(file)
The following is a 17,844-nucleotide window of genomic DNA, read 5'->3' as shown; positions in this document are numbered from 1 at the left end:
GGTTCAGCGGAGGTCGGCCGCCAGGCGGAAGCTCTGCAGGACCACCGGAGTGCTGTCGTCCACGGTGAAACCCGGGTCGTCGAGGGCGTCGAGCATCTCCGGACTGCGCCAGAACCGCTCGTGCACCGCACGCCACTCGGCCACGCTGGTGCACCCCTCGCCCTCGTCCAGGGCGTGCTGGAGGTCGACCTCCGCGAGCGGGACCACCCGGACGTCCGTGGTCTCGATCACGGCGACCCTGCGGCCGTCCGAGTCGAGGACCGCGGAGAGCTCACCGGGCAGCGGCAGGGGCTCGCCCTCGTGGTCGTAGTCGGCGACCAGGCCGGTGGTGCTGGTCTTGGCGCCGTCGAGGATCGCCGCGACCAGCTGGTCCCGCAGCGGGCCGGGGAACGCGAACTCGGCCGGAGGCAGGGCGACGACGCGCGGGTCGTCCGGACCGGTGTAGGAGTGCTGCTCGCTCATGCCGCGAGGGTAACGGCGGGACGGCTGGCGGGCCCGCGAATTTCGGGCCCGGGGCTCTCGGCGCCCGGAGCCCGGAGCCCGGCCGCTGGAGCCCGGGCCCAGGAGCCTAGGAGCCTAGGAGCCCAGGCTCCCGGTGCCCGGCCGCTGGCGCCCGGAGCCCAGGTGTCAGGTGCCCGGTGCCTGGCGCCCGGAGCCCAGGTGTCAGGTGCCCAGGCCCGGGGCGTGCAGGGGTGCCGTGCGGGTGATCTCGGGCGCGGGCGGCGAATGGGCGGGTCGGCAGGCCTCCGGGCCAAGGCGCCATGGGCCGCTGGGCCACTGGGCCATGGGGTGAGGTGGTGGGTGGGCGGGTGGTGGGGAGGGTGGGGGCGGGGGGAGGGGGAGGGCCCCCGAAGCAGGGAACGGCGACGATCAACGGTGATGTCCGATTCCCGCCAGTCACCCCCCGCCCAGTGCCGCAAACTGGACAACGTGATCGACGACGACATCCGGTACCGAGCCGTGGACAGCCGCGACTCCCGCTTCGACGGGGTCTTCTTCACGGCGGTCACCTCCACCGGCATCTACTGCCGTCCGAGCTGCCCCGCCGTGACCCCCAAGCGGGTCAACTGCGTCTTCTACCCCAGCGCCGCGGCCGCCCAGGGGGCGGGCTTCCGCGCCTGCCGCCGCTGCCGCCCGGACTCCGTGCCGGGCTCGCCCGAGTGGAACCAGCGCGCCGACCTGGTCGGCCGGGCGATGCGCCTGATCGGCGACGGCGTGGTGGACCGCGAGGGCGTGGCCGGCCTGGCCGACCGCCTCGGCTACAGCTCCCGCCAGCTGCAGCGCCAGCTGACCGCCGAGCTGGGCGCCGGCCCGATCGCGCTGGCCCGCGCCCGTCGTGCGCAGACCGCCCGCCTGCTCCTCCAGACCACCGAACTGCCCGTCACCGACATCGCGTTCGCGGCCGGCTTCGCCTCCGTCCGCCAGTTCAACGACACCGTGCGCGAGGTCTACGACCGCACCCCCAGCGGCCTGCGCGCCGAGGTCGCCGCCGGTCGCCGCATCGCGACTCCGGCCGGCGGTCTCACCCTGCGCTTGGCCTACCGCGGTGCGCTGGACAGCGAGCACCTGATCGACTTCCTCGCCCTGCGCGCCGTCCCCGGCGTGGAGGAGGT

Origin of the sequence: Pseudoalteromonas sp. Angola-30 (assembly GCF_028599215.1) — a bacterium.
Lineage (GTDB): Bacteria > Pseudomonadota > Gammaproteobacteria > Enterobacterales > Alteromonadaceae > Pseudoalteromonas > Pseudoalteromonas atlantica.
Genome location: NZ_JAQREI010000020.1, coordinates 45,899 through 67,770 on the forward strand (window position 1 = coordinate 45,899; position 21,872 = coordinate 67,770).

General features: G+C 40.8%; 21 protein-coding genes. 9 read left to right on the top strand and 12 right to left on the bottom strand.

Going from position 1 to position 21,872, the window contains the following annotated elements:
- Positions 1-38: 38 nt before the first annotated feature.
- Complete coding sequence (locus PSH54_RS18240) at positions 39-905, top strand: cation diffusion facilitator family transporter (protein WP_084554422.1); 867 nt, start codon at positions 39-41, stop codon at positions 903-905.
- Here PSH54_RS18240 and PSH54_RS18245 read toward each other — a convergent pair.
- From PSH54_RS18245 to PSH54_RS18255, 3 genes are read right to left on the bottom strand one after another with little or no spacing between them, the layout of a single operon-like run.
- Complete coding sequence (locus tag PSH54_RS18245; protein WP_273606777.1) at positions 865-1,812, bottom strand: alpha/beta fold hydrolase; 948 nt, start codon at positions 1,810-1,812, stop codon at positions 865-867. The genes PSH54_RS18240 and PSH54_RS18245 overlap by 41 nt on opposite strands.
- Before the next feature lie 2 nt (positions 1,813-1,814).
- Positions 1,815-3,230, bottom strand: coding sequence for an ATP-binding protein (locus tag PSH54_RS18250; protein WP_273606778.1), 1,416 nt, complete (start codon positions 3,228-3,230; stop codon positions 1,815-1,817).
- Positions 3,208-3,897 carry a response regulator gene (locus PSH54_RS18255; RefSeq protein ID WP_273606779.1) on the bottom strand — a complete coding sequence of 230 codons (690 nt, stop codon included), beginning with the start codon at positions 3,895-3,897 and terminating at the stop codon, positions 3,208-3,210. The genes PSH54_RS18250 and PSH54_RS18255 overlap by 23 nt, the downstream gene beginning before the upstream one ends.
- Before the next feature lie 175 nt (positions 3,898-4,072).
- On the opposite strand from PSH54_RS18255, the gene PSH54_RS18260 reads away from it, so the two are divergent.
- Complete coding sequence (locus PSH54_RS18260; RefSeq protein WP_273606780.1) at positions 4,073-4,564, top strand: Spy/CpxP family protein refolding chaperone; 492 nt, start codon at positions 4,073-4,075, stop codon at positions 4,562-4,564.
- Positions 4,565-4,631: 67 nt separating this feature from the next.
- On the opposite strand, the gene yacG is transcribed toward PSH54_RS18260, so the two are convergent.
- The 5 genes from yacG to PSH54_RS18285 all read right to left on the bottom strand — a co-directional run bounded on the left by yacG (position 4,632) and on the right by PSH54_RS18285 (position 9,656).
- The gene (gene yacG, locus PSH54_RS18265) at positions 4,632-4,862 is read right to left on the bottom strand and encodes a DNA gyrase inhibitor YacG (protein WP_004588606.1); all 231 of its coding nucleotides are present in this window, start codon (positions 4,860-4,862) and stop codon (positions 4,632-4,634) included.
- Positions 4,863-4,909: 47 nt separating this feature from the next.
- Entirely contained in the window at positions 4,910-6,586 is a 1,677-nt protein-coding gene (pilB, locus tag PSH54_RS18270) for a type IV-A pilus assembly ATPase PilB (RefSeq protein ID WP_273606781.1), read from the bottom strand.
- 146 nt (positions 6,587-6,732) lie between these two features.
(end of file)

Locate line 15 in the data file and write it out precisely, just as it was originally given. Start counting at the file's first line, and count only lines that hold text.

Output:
- Positions 3,208-3,897 carry a response regulator gene (locus PSH54_RS18255; RefSeq protein ID WP_273606779.1) on the bottom strand — a complete coding sequence of 230 codons (690 nt, stop codon included), beginning with the start codon at positions 3,895-3,897 and terminating at the stop codon, positions 3,208-3,210. The genes PSH54_RS18250 and PSH54_RS18255 overlap by 23 nt, the downstream gene beginning before the upstream one ends.